Bob & Elsie's Adventures travel blog

Windmills in California

View from our campsite at the Blythe/Colorado River KOA

The desert in Arizona

more Arizona desert

more Arizona desert

Sunset seen from our campsite in Casa Grande

Dust storm before the rain

Sunset after the rain

View of the campground

Here we are deserted in the desert

Tiny Prairie Dog, can you see him?

Bob hiding behind a really tall cactus


Our main reason for going to California was to see my brother Harry. Harry lives in Tustin just outside of Los Angeles. Because we didn’t want to drive the motor home on the Freeways we decided to stay in Grand Terrace about 40 miles from Tustin. So on Friday the 12th we made our trip into Tustin, to get to Tustin you have to drive one of the smaller “freeways”, five and sometimes six lanes of traffic in each direction, everyone driving at least 75 miles per hour and switching lanes like they are practicing for a demolition derby. It was quite an adventure; fortunately we choose to make this trip in the middle of the day so we didn’t have to contend with the rush hour traffic too. We had a nice but way too short visit with Harry. The weather in southern California is very nice and all the flowers and trees were in bloom so it was really pretty but the crazy traffic would be enough to discourage me from ever wanting to live there.

We left Grand Terrace on Sunday heading East to our next stop on the California/Arizona border, Blythe, CA. Our trip was not as uneventful as we like. We were about 70 miles into the 170-mile trip when we felt and heard what seemed like a bomb going off in the back of the motor home. We blew a tire. Fortunately we were only about ½ mile from an exit and a Travel America Truck Stop in Coachella and were able to drive that far. So I’m thinking, heck this isn’t so bad, there is a truck garage right here. Wrong, the garage could fix tires on tractor-trailers but didn’t have the equipment to mount and balance a motor home tire. We have Good Sam’s Roadside Assistance so we called them, they will help you locate service when you need it. Because it was Sunday and we were out in the middle of nowhere it took a while for them to locate the right size tire and someone who could change it. To make a long story short, three hours later we were back on the road, we did have breakfast at the truck stop restaurant while we waited so it wasn’t a total loss. As bad as having a blew-out is at least it happened in a fairly good location because the balance of our trip through eastern California was through about 90 miles of desert without any kind of services available, we were very, very lucky.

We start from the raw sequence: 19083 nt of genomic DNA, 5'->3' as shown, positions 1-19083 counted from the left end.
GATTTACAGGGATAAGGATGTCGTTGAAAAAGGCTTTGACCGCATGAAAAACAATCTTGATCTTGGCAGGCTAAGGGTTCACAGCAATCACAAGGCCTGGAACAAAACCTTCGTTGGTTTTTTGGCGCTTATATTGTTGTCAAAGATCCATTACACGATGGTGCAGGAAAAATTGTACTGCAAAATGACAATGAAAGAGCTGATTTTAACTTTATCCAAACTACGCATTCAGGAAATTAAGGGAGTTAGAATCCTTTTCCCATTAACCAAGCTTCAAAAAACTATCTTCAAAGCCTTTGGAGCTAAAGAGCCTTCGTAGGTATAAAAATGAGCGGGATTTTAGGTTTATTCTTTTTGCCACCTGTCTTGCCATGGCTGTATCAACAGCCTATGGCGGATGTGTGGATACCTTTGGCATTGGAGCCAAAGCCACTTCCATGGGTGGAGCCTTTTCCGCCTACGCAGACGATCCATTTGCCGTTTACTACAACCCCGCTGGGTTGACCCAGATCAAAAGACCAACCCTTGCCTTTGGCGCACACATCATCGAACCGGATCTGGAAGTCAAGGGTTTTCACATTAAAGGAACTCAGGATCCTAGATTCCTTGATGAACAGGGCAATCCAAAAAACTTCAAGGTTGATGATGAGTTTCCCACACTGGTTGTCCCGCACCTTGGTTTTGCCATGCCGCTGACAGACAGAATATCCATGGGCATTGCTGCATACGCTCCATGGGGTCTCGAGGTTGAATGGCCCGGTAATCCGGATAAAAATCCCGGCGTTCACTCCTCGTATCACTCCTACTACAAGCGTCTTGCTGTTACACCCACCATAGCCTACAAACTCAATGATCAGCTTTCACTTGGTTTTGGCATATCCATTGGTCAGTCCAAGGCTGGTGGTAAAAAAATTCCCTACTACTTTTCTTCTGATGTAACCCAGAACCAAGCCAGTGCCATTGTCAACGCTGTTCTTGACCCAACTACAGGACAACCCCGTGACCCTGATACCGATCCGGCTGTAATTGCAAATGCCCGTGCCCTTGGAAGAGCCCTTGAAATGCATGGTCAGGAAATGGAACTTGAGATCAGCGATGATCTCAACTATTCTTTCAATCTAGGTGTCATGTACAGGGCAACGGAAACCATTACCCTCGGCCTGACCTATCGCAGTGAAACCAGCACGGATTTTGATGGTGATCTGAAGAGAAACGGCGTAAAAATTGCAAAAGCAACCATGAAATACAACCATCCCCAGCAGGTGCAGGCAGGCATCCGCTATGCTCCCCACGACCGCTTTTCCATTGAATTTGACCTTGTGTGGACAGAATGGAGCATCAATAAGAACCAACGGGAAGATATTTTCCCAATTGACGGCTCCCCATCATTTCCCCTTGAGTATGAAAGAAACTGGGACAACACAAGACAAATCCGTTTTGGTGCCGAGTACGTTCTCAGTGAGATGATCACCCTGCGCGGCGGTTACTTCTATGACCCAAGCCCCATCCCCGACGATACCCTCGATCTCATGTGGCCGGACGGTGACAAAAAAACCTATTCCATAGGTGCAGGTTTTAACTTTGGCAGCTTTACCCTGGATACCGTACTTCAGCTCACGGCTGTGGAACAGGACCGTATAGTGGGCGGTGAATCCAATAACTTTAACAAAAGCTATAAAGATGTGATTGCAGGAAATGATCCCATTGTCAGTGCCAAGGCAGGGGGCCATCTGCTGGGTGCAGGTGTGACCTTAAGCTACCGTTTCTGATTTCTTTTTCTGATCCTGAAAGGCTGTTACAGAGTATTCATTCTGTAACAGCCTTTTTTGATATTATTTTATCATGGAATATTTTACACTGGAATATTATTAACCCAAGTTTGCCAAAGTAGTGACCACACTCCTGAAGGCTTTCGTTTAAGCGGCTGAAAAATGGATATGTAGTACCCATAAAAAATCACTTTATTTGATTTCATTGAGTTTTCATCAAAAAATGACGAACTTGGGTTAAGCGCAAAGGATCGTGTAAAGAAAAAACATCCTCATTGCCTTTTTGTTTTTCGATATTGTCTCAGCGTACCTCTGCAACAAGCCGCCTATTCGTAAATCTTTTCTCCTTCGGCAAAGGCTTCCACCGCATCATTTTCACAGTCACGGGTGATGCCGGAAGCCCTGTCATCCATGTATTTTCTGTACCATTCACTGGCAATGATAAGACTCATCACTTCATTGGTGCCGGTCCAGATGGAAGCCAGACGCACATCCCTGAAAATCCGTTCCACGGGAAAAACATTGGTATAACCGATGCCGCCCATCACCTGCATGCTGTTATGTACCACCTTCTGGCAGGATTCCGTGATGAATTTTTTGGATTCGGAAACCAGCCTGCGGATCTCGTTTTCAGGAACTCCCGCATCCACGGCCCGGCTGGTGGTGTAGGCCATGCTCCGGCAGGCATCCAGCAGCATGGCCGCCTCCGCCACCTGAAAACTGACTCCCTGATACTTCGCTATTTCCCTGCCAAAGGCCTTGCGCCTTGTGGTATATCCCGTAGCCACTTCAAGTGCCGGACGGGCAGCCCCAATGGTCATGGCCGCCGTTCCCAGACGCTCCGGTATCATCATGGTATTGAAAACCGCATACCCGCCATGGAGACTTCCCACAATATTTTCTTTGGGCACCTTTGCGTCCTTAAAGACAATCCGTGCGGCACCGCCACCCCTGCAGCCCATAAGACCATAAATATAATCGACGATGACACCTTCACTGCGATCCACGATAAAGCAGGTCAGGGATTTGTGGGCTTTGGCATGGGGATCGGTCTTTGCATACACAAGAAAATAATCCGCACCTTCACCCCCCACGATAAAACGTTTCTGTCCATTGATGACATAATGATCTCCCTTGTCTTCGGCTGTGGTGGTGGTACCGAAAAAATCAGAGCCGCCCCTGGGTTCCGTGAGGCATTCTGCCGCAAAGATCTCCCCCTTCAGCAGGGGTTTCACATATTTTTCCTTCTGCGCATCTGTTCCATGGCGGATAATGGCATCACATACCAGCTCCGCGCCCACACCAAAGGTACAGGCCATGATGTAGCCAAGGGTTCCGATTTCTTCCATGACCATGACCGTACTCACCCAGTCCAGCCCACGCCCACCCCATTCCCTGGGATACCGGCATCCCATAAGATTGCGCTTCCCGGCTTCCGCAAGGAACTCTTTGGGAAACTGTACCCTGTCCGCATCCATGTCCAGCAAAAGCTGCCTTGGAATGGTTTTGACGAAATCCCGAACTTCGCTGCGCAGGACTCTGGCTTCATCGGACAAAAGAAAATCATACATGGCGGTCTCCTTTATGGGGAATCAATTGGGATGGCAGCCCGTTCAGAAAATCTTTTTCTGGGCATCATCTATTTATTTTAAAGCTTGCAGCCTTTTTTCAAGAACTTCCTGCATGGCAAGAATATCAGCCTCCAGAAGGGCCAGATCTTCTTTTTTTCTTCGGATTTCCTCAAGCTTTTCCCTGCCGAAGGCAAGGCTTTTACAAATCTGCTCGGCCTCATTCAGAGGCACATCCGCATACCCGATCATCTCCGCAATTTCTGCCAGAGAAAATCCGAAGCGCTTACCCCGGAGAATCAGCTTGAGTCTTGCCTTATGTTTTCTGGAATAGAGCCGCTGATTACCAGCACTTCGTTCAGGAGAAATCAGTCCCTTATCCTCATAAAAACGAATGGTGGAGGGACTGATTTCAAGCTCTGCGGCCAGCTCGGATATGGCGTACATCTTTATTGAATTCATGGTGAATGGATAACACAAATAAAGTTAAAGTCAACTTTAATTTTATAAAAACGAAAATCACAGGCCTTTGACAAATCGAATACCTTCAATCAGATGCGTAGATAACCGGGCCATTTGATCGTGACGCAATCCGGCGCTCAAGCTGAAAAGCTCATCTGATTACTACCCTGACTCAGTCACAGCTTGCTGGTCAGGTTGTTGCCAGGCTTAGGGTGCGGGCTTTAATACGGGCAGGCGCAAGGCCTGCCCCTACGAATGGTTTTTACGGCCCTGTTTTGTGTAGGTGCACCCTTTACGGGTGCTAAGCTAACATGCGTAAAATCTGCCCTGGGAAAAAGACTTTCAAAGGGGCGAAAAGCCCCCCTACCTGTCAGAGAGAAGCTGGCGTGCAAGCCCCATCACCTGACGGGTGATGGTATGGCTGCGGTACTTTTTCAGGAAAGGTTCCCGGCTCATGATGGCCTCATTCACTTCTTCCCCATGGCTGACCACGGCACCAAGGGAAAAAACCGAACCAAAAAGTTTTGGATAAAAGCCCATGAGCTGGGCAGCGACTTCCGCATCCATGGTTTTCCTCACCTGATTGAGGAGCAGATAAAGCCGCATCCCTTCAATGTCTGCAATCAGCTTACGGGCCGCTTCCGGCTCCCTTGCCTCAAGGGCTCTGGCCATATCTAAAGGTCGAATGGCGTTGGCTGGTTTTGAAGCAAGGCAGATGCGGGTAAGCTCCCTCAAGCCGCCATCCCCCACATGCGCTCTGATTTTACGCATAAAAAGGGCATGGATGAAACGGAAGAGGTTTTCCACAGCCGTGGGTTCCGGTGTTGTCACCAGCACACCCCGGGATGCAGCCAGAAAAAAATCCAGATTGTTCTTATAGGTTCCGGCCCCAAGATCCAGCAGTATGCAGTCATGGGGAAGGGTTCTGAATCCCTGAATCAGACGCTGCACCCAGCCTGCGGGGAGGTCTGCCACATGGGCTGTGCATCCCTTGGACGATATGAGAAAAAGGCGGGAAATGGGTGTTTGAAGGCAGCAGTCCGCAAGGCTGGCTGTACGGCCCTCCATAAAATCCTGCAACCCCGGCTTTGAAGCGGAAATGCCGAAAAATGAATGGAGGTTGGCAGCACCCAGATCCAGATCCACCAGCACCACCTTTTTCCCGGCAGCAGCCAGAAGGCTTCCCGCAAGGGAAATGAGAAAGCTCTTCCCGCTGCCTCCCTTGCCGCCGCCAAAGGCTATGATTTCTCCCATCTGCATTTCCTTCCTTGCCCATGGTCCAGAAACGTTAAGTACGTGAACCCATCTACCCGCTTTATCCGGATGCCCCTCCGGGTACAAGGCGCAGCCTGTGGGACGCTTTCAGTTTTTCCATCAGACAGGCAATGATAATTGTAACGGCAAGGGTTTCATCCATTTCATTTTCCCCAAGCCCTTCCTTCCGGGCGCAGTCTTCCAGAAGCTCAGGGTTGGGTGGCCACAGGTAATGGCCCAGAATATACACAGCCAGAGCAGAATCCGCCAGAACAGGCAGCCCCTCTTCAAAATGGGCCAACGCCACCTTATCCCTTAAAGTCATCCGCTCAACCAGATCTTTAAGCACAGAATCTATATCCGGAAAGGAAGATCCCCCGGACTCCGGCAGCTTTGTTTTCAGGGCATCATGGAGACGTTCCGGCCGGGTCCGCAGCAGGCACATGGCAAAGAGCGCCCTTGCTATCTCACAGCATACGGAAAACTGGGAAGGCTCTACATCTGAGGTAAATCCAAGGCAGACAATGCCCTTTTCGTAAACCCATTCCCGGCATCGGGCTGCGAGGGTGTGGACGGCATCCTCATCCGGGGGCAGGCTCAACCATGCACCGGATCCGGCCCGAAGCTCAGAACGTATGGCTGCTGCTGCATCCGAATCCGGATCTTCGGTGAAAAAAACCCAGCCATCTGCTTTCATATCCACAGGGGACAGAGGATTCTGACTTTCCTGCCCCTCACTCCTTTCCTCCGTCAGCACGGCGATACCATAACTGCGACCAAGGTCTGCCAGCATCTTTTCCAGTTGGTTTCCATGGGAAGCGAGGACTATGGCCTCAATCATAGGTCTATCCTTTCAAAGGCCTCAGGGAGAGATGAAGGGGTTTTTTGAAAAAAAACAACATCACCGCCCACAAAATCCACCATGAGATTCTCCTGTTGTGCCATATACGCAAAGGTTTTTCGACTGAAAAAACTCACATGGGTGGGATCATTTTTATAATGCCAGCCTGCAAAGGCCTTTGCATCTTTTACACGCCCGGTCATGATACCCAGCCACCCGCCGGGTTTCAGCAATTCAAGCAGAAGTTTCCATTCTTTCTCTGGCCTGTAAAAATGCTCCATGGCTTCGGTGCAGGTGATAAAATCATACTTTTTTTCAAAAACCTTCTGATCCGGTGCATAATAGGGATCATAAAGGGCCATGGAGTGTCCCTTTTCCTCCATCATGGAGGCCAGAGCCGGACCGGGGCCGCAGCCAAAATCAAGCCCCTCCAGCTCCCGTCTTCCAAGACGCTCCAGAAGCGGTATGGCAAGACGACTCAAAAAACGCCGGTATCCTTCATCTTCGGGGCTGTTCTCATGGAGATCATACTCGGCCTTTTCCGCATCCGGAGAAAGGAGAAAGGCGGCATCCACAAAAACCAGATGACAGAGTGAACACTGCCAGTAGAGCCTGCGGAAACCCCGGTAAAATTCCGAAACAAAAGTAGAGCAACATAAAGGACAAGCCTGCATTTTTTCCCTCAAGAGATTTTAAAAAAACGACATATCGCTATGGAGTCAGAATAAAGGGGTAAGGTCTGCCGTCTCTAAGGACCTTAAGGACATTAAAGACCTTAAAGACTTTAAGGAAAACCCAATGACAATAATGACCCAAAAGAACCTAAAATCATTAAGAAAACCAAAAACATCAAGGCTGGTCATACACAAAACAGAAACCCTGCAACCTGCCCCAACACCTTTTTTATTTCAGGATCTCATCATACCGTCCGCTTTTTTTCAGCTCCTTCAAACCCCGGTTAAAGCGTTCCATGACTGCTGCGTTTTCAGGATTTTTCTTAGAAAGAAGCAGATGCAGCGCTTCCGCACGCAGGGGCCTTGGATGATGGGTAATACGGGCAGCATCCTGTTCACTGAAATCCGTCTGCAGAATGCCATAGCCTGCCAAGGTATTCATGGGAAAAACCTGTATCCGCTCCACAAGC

We spent the next three days at the Blythe/Colorado River KOA. The Colorado River runs between California and Arizona at this location. We had a great site overlooking the river. It was very pretty in Blythe, like an oasis in the middle of the desert but it was very HOT the whole time we were there. There isn’t much to do in Blythe so one afternoon we drove about 20 miles into Arizona to Quartzsite, where there is even less to do than in Blythe. In the winter Quartzsite is probably a popular place for “snow birds” but in August it was pretty deserted. We did find a very unique store there, the sign said “Collectibles, Rocks, Book and Beads” but it was so much more, the oddest assortment of merchandise you can imagine, some of the stuff had probably been there for years.

Our next stop was Casa Grande, Arizona. Casa Grande is located about half way between Phoenix and Tucson. We are staying at Campground Buena Tierra, which in the winter is a very popular RV resort, not so much in the summer. There are well over 200 campsites here but right now there are only about six other camping units here and only one of those appears to be occupied. The manager, Katherine told us that they are completely booked for the winter months when the climate is perfect. There is lots of wildlife here including Rattlesnakes; we haven’t seen any. We have seen dozens of quail, a few jackrabbits with really big ears, a lizard and some very small prairie dogs. Here in the desert we have been managing to keep the motor home cooler by keeping all the shade closed and covering the larger windows with those foil shades that are used for car windshields, it really seems to help a lot and our air conditioner doesn’t have to work quite so hard. On our second evening here we witnessed what seemed like a miracle; it rained, for about a half an hour, it was wonderful, the temperature went from 112 to 82. There were high winds and thunder and lightening, and in some areas nearer Phoenix there was some wind damage to homes but to us it just seemed like a little relief. Here’s a fun fact about Arizona that came as a surprise to me, the #1 cash crop in Arizona is Cotton. There are a lot of irrigated Cotton fields right here in Casa Grande.

The downtown area of Casa Grande is small but perfect for all the winter visitors. There are a couple of antique stores, a used bookstore, a quilt shop and a stained glass store. The owner of one of the antique stores that is open only a few hours a day in the summer told us that in the winter over 20,000 “snow birds” come to the area.

Yesterday we drove to Mesa, about 40 miles from here, just outside of Phoenix. We went to a Camping World there and spent a couple of hours enjoying the air conditioning of the Fiesta Mall. Today we will do a little housekeeping, get some groceries and tomorrow we are “on the road again”.

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